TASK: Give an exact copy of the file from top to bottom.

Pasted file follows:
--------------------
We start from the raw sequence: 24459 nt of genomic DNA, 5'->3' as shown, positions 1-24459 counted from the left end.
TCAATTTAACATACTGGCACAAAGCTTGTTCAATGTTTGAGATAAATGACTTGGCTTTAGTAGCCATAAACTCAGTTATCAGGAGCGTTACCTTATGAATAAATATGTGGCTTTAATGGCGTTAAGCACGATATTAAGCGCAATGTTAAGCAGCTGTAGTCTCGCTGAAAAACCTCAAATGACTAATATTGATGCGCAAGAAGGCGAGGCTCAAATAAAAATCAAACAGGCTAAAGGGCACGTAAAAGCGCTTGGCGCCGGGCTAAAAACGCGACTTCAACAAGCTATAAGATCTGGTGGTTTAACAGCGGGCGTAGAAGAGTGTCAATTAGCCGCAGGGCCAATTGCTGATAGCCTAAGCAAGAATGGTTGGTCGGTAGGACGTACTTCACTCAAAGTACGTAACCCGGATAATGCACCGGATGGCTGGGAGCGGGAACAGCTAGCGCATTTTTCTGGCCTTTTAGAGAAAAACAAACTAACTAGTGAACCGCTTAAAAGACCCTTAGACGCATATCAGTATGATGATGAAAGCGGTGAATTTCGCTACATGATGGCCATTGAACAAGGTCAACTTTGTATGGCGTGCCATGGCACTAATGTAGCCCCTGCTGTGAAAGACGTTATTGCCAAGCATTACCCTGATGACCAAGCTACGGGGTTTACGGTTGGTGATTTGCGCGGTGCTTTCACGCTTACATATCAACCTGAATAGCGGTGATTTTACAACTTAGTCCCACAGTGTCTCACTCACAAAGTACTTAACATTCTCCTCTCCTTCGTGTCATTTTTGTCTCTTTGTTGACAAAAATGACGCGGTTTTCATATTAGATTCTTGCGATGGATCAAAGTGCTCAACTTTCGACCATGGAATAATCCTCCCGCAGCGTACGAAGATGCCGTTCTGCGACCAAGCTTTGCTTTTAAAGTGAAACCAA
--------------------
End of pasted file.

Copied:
We start from the raw sequence: 24459 nt of genomic DNA, 5'->3' as shown, positions 1-24459 counted from the left end.
TCAATTTAACATACTGGCACAAAGCTTGTTCAATGTTTGAGATAAATGACTTGGCTTTAGTAGCCATAAACTCAGTTATCAGGAGCGTTACCTTATGAATAAATATGTGGCTTTAATGGCGTTAAGCACGATATTAAGCGCAATGTTAAGCAGCTGTAGTCTCGCTGAAAAACCTCAAATGACTAATATTGATGCGCAAGAAGGCGAGGCTCAAATAAAAATCAAACAGGCTAAAGGGCACGTAAAAGCGCTTGGCGCCGGGCTAAAAACGCGACTTCAACAAGCTATAAGATCTGGTGGTTTAACAGCGGGCGTAGAAGAGTGTCAATTAGCCGCAGGGCCAATTGCTGATAGCCTAAGCAAGAATGGTTGGTCGGTAGGACGTACTTCACTCAAAGTACGTAACCCGGATAATGCACCGGATGGCTGGGAGCGGGAACAGCTAGCGCATTTTTCTGGCCTTTTAGAGAAAAACAAACTAACTAGTGAACCGCTTAAAAGACCCTTAGACGCATATCAGTATGATGATGAAAGCGGTGAATTTCGCTACATGATGGCCATTGAACAAGGTCAACTTTGTATGGCGTGCCATGGCACTAATGTAGCCCCTGCTGTGAAAGACGTTATTGCCAAGCATTACCCTGATGACCAAGCTACGGGGTTTACGGTTGGTGATTTGCGCGGTGCTTTCACGCTTACATATCAACCTGAATAGCGGTGATTTTACAACTTAGTCCCACAGTGTCTCACTCACAAAGTACTTAACATTCTCCTCTCCTTCGTGTCATTTTTGTCTCTTTGTTGACAAAAATGACGCGGTTTTCATATTAGATTCTTGCGATGGATCAAAGTGCTCAACTTTCGACCATGGAATAATCCTCCCGCAGCGTACGAAGATGCCGTTCTGCGACCAAGCTTTGCTTTTAAAGTGAAACCAA